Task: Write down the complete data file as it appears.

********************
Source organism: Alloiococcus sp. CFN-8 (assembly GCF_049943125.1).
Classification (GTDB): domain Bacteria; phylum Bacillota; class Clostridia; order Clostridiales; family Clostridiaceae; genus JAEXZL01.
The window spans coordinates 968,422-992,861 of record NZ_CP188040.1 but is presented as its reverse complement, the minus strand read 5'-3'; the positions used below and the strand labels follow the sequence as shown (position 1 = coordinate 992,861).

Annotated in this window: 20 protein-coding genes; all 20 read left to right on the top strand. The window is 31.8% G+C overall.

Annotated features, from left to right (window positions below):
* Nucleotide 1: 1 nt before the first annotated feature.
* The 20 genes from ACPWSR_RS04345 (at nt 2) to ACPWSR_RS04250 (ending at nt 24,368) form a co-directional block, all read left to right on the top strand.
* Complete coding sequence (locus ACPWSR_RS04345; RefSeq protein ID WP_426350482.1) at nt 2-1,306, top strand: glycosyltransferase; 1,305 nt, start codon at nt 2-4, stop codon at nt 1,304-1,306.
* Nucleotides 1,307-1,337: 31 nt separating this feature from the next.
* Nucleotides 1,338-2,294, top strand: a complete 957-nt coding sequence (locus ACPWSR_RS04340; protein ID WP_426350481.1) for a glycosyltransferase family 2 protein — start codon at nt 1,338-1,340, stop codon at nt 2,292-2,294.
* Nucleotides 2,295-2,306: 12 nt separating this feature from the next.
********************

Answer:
Source organism: Alloiococcus sp. CFN-8 (assembly GCF_049943125.1).
Classification (GTDB): domain Bacteria; phylum Bacillota; class Clostridia; order Clostridiales; family Clostridiaceae; genus JAEXZL01.
The window spans coordinates 968,422-992,861 of record NZ_CP188040.1 but is presented as its reverse complement, the minus strand read 5'-3'; the positions used below and the strand labels follow the sequence as shown (position 1 = coordinate 992,861).

Annotated in this window: 20 protein-coding genes; all 20 read left to right on the top strand. The window is 31.8% G+C overall.

Annotated features, from left to right (window positions below):
* Nucleotide 1: 1 nt before the first annotated feature.
* The 20 genes from ACPWSR_RS04345 (at nt 2) to ACPWSR_RS04250 (ending at nt 24,368) form a co-directional block, all read left to right on the top strand.
* Complete coding sequence (locus ACPWSR_RS04345; RefSeq protein ID WP_426350482.1) at nt 2-1,306, top strand: glycosyltransferase; 1,305 nt, start codon at nt 2-4, stop codon at nt 1,304-1,306.
* Nucleotides 1,307-1,337: 31 nt separating this feature from the next.
* Nucleotides 1,338-2,294, top strand: a complete 957-nt coding sequence (locus ACPWSR_RS04340; protein ID WP_426350481.1) for a glycosyltransferase family 2 protein — start codon at nt 1,338-1,340, stop codon at nt 2,292-2,294.
* Nucleotides 2,295-2,306: 12 nt separating this feature from the next.